Similarities in the Mythologies of Creation

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Throughout history many civilizations and cultures have had their own ways of explaining the world and its creation. Each of these civilizations has created unique descriptions and accounts of such events. However, when comparing them to each other, are they really different? Look at the ancient Greco - Roman creation myths as told by Hesiod in his Theogony and Works and Days and Ovid’s Metamorphoses, when compared to the creation myths as seen in the Old Testament’s book of Genesis they may not be as different as one would think. Taking a more in-depth look at both Genesis and Hesiod’s and Ovid’s work more closely, the reader can see that on multiple occasions the myths have almost identical similarities which reflect their views in society. The similarities in particular are the myths of the creation of man, women with their subsequent role of evil in ancient times, and the great floods. These similarities prove that even though these two scriptures were centuries apart, the concepts presented in each myth were almost identical to one another.

The first similarity seen in the comparison of these creation myths is the creation of man. The ancient Greco-Roman mythology has two accounts of man’s creation, both of which were created around the same time, yet the conflict with each other. The first account comes from Hesiod and tells of the five ages of Man. Throughout this account Hesiod tells how Cronus and eventually Zeus, the supreme god, creates the human race in each of the ages. This relates to The Seven Days of Creation myth in the book of Genesis because God is the supreme power that creates humans, just like Zeus in Hesiod’s telling. When God is creating the world, he states “Let us make humankind in our image, according ...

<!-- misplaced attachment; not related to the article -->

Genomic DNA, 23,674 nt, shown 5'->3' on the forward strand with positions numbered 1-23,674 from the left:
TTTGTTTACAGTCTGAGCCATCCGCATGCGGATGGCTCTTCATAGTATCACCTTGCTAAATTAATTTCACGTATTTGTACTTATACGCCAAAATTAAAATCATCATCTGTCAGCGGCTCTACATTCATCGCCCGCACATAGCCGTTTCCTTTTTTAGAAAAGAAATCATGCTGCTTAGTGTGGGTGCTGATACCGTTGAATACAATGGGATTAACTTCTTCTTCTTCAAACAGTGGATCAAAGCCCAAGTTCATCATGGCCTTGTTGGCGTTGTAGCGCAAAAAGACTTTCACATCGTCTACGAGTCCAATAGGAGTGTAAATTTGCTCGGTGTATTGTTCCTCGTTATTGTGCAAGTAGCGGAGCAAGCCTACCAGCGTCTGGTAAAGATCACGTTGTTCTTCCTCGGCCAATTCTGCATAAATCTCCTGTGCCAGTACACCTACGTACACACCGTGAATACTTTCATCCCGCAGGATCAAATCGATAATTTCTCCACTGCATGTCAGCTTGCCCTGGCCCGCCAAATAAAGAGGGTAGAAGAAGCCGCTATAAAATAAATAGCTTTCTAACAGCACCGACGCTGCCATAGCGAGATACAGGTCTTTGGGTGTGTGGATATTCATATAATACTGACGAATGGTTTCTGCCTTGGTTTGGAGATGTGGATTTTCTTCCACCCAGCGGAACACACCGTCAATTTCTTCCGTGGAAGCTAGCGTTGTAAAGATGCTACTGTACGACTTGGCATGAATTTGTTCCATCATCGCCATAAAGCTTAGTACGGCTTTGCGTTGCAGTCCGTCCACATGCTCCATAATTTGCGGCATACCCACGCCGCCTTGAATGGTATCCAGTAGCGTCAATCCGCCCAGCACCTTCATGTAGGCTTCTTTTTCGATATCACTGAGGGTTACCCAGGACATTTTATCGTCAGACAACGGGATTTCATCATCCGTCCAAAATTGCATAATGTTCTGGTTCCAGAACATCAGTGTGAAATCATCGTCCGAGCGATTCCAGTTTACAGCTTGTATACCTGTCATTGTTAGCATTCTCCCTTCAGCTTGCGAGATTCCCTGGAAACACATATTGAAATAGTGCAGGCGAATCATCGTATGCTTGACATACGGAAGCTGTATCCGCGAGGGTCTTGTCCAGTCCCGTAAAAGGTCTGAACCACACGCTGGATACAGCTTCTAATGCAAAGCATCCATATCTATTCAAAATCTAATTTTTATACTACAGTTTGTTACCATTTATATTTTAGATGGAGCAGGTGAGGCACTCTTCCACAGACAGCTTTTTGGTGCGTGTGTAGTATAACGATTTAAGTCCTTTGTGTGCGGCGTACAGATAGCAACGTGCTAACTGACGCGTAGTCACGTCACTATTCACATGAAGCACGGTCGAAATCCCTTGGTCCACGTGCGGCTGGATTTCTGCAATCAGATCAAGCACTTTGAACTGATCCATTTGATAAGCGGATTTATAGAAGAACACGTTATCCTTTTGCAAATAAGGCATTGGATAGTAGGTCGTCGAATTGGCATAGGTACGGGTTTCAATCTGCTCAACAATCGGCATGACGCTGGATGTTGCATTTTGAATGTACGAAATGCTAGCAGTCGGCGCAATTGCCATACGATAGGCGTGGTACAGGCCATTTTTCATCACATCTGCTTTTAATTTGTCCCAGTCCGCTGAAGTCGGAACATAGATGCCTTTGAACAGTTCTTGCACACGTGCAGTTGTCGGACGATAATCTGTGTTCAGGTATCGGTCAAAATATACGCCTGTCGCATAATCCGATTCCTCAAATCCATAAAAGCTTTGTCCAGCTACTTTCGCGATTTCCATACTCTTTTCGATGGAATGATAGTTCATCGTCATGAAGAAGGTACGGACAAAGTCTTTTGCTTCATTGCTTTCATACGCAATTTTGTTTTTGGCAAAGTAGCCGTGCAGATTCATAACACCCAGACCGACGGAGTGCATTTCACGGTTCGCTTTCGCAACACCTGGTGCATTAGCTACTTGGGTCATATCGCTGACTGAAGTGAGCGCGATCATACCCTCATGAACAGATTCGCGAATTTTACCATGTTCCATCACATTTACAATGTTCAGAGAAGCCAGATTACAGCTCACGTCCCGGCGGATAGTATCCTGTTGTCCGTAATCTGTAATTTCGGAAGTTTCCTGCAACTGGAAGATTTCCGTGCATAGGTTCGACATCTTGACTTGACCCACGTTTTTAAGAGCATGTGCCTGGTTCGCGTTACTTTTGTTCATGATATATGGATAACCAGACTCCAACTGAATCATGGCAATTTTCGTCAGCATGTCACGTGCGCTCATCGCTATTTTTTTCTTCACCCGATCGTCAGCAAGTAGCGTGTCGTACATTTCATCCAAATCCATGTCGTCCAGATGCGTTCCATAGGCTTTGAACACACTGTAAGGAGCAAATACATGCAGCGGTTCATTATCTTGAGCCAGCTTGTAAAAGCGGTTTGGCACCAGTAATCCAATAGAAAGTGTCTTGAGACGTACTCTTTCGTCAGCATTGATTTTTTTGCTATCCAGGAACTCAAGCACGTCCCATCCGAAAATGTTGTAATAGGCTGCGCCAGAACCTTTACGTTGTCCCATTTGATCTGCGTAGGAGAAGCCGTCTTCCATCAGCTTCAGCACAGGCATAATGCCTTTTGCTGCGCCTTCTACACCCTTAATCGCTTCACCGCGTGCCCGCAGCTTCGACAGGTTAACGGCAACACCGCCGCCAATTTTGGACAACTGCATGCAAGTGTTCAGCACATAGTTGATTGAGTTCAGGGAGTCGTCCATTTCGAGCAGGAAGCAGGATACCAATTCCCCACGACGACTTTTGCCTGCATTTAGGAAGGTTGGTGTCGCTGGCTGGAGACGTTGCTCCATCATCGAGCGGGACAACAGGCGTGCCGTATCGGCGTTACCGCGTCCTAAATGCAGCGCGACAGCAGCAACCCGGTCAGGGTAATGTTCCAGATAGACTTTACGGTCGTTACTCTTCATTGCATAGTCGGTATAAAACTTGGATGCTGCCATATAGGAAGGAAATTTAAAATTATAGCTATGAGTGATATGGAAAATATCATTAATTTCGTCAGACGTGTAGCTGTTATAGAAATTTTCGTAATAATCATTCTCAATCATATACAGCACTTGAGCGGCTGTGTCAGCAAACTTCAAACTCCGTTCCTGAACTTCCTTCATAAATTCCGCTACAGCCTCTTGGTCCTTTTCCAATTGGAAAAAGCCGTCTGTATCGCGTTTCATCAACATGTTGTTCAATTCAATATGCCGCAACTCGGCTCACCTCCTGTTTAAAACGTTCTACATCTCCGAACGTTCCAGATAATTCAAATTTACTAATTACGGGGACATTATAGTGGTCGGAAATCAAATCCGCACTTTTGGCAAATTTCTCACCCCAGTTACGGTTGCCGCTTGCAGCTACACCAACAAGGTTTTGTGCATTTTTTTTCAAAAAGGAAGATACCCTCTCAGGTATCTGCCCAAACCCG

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...g the myths of both cultures they share similarities that exceed beyond a reasonable doubt each culture had similar views of how the world works. Whether it is woman causing evil, god creating man, or the floods reflecting the wrath of god on man, these views stood firm throughout time and connect two different worlds.

Works Cited

Bible. "Genesis." The Holy Bible: Authorized King James Version, Containing the Old

and New Testaments. Nashville: Zondervan Pub. House, 1983. Print.

Hesiod, and Richmond Alexander Lattimore. The Works and Days. Theogony. The

Shield of Herakles. Ann Arbor: University of Michigan, 1959. Print.

Morford, Mark P. O., Robert J. Lenardon, and Michael Sham. Classical Mythology.

New York: Oxford UP, 2011. Print.

Ovid, and Brookes More. Ovid's Metamorphoses ... in English Blank Verse. Boston, MA:

Cornhill Pub., 1933. Print.
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